Preparations are underway to implement a crucial training project for local governance
More than 35,000 class 5 and 6 government employees will be playing a key role in the smooth transition of Nepal’s local bureaucracy. Their training and orientation are crucial to prepare them for their roles at the local government level. In this context, the Local Development Training Academy (LDTA), with the support of the Governance Facility (GF), has kicked off preparatory work to train more than 2,000 of these employees. They will be staff from the metropolitan, sub metropolitan and rural municipalities, village councils, and District Coordination Committees from across the seven provinces.
The Project includes orientation and training on the rationale for federalism; the roles, duties, rights, and responsibilities of local governments as the third tier; the structure and staffing of local bureaucracy; change management and adjustments; and service delivery in a federal structure.
“This training project is a significant initiative and we need all the support we can get to make it successful,” said senior official, Under Secretary Nanda Raj Gyawali of the Ministry of General Administration (MoGA) speaking during a meeting at LDTA on 25 August 2017. The meeting, hosted by LDTA, shared ideas about the main subjects of the curriculum with senior officials and representatives from MoGA, the UK Department for International Development (DFID), the Swiss Agency for Development and Cooperation (SDC), the Embassy of Denmark, Local Governance and Community Development Programme (LGCDP), the Coherence Initiative, and the Governance Facility.
“We need to expedite our project as many government employees are looking for a lot of answers about management and coordination in the new federal structures at the local level,” said LDTA’s Consultant and former Secretary of the Ministry of Federal Affairs and Local Development (MoFALD), Purna Chandra Bhattarai, who made the presentation on the curriculum concept, thematic areas, next steps, expected results, and tentative work plan.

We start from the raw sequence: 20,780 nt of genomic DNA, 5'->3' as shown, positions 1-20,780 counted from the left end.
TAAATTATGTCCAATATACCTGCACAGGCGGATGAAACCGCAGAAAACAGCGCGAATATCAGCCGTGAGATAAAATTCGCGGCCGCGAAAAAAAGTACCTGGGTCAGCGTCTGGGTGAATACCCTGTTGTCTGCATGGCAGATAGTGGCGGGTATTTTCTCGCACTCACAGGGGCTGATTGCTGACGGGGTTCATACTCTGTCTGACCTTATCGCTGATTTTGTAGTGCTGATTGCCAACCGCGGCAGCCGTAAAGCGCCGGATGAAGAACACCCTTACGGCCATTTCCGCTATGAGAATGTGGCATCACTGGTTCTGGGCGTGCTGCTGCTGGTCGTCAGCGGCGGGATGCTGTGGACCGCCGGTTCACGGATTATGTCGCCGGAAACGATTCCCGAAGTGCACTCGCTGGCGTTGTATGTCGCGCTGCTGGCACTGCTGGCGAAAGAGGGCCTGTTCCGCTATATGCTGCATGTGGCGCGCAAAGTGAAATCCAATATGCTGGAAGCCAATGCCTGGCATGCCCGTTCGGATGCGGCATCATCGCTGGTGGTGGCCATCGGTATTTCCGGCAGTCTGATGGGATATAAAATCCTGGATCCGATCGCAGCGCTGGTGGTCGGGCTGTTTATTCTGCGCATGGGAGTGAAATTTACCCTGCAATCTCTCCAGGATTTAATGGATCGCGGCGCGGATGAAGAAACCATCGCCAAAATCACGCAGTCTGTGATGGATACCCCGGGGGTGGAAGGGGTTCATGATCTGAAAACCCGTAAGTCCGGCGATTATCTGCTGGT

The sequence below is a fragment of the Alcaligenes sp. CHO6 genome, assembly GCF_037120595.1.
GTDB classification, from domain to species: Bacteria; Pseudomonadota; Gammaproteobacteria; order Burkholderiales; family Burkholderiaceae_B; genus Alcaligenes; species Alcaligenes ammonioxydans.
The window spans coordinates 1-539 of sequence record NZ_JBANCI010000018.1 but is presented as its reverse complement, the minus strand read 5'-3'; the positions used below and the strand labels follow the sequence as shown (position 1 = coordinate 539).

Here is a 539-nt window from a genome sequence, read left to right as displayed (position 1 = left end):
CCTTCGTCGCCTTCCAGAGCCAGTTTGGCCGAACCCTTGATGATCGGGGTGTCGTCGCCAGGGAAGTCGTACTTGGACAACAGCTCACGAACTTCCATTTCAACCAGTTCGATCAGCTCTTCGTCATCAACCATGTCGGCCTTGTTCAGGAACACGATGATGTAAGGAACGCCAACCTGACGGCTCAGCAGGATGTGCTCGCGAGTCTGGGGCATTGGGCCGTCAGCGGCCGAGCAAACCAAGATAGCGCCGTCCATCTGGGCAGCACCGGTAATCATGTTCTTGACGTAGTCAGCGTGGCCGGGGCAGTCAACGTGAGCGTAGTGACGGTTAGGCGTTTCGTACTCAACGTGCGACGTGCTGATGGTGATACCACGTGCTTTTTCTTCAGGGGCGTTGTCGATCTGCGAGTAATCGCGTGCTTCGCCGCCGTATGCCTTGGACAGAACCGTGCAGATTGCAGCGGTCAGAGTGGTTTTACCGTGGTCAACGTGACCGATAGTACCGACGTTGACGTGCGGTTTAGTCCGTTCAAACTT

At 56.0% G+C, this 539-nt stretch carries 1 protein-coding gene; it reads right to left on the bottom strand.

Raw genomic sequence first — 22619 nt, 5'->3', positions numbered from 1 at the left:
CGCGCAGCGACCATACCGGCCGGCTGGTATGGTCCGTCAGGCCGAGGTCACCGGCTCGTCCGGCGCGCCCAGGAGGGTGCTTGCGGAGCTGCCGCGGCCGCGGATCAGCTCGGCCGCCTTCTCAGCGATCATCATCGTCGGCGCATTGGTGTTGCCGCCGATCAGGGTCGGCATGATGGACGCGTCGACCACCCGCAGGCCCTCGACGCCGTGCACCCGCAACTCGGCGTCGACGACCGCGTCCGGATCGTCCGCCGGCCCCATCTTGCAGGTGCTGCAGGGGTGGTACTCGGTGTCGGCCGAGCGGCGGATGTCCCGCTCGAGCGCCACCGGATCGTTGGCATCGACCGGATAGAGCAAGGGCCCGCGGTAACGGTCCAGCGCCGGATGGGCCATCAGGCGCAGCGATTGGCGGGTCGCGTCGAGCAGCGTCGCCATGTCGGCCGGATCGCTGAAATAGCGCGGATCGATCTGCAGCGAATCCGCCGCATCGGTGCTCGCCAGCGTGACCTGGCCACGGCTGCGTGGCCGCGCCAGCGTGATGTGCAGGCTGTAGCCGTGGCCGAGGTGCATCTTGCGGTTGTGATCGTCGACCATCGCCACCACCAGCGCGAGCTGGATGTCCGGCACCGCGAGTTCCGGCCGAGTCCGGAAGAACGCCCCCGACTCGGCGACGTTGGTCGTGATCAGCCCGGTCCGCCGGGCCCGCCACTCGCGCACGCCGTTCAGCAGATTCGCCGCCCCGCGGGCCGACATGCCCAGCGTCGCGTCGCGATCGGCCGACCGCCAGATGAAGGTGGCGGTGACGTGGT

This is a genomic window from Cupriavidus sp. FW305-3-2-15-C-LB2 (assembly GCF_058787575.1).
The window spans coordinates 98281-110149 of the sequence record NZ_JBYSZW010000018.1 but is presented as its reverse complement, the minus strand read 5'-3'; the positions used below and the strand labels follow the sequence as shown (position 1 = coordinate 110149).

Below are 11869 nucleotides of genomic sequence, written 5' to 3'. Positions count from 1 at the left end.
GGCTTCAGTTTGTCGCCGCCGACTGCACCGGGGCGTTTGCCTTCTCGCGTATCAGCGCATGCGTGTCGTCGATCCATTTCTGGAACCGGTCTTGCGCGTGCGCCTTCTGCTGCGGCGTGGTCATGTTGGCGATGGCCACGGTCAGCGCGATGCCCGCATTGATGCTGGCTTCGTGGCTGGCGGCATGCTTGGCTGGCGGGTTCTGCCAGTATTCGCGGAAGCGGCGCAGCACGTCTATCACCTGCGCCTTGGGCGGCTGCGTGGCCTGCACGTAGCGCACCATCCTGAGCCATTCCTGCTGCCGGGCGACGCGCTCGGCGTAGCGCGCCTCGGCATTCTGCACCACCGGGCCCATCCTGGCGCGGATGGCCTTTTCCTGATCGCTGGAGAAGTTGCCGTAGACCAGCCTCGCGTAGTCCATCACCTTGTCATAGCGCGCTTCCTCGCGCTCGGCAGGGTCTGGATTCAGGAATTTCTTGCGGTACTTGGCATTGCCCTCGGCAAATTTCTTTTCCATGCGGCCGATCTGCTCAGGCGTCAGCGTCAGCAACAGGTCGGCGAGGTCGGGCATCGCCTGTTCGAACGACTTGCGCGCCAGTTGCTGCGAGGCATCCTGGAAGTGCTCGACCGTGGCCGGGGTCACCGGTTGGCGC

“We need to prepare all our employees at the local level to ensure they provide their services to the people most effectively,” said LDTA’s Executive Director Bishnu Sapkota. He added that a key aspect of the program will also be to clarify the federal structure, and its significance at the local level.
“As they will be working closely with the elected representatives, which is new for most of the government staff at the local level, we need to support them to make that transition smoothly”, explained Sapkota.
DFID’s Governance and Security Team Leader, Tom Wingfield, underscored that explaining the change process was also a key aspect. “If change management is built into the program, it will help the employees cope with the process,” he said.
“We are very happy with the direction LDTA is taking with this orientation program,” said Caroline Vandenabeele, Head of the GF. She observed that during her recent field visits in several provinces, many people including government employees, civil servants, elected officials, and the public at large, were still found to be unaware about the underlying rationale and substance of federal restructuring and what changes will take place. Recognizing that this is a normal challenge in a country that is transitioning and has not had a federal system before, she emphasized that the program could be a good opportunity to provide such knowledge through the government employees, who deliver services and whose expanded knowledge and skills would be very valuable. She expressed her hope that, if proven successful, the training content, materials, and methodology could be used by other institutions providing training and orientation programs at the local level, thereby creating a multiplying effect.
Read http://gfnepal.org/partnership-with-ldta/ for more information on the agreement between LDTA and the GF.